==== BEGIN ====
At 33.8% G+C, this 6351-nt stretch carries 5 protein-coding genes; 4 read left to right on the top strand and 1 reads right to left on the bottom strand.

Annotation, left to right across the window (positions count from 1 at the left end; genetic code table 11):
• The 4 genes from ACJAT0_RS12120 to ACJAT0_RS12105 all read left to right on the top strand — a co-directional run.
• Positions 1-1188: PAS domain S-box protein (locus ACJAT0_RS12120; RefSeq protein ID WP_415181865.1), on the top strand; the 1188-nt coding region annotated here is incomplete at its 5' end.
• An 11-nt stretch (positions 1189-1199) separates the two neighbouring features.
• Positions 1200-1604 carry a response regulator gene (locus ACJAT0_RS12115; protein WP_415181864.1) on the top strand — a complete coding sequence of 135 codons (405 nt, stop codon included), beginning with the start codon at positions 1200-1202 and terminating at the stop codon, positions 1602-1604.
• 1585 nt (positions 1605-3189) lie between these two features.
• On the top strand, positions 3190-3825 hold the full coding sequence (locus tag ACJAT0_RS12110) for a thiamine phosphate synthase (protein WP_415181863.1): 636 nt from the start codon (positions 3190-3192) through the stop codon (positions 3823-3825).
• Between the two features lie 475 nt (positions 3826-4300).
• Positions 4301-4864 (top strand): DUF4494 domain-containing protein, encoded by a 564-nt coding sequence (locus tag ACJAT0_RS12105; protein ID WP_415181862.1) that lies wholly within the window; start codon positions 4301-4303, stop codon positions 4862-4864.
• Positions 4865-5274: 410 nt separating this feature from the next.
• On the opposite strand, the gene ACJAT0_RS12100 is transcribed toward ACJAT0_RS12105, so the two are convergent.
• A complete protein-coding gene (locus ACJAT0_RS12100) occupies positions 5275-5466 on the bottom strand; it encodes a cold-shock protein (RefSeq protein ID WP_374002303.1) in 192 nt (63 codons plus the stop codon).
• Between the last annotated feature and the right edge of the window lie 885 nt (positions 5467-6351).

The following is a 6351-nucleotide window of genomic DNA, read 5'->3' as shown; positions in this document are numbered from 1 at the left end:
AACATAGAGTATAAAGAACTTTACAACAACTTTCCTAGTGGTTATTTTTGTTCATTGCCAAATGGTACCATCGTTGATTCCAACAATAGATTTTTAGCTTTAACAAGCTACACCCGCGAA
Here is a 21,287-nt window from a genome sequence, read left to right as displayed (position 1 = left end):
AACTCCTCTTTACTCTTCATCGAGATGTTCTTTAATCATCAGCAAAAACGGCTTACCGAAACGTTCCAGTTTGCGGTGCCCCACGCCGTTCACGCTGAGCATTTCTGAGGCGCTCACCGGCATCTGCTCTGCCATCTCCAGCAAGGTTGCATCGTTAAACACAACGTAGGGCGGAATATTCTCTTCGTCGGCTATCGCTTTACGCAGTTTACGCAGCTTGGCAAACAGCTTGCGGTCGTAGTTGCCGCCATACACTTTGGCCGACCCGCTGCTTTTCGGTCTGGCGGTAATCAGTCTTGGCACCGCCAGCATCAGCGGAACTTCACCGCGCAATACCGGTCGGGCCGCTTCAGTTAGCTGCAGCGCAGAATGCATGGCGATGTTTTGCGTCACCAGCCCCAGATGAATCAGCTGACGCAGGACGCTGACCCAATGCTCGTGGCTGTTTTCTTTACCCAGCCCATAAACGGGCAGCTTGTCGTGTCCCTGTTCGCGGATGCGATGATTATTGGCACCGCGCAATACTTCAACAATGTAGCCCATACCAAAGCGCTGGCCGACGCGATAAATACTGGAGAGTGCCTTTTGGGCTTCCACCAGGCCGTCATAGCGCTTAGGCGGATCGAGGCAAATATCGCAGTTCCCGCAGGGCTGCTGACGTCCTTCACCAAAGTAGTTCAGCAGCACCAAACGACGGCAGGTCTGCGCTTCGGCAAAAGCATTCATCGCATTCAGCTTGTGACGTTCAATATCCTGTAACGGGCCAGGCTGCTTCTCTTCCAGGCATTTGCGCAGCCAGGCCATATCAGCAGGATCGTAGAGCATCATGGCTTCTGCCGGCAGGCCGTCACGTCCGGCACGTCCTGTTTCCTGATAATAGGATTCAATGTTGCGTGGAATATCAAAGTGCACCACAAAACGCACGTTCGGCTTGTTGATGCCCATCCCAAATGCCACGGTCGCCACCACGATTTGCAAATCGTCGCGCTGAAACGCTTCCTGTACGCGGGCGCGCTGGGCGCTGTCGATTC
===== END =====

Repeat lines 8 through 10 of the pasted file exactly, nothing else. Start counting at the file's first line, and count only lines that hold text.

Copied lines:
• On the top strand, positions 3190-3825 hold the full coding sequence (locus tag ACJAT0_RS12110) for a thiamine phosphate synthase (protein WP_415181863.1): 636 nt from the start codon (positions 3190-3192) through the stop codon (positions 3823-3825).
• Between the two features lie 475 nt (positions 3826-4300).
• Positions 4301-4864 (top strand): DUF4494 domain-containing protein, encoded by a 564-nt coding sequence (locus tag ACJAT0_RS12105; protein ID WP_415181862.1) that lies wholly within the window; start codon positions 4301-4303, stop codon positions 4862-4864.